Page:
In his life and writing, Kafka (1883–1924) struggled against patriarchy and anarchy. Yet, as critic Walter Benjamin once remarked, Kafka “took all conceivable precautions against the interpretation of his writings.” Löwy is circumspect and cautious in leading the reader through Kafka’s biography and opus, linking father-son antagonism and heterodox Jewish thought and anarchic protest against modernity to offer new insights. Löwy starts by analyzing Kafka's early anti-authoritarianism and in chapter 2 scours work that illustrates patriarchal autocracy (The Sons, Letter to My Father, The Trial, Metamorphosis, and Amerika). Löwy devotes the remaining chapters to The Trial, with its uncomplaining hero caught in a bureaucratic, nefarious machine; whether Kafka was religious or secular (Löwy concludes he was in no–man’s–land); The Castle and its bureaucratic despotism and voluntary servitude; the modern state as hierarchical, impersonal, and alienating; and the “Kafkaesque,” which in more than 100 languages signals inhumanity and absurdity and means the irredeemable contamination of bureaucracy. Hedges's translation from the original French (published in 2004) is excellent, and the endnotes (which serve as bibliography) are thorough.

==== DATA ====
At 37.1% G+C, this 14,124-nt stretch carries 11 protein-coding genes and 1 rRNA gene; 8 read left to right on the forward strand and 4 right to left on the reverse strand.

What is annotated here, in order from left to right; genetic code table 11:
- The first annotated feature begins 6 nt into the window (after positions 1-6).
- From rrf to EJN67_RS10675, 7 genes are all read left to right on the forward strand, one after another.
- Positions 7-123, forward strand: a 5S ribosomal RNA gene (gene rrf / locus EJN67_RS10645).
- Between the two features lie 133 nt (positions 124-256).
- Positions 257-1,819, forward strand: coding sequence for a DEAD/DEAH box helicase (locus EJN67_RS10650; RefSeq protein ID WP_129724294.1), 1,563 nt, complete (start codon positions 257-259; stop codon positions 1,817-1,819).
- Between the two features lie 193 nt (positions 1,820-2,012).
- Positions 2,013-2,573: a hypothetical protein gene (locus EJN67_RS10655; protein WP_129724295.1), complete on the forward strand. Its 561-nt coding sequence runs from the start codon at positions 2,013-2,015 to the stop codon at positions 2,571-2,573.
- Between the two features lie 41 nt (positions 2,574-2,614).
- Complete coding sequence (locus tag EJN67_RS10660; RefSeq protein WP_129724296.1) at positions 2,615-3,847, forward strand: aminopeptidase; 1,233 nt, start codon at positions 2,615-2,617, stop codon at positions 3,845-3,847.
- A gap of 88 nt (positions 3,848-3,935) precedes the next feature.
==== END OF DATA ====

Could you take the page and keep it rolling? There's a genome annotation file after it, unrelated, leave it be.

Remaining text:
--L. J. Rippley, St. Olaf College
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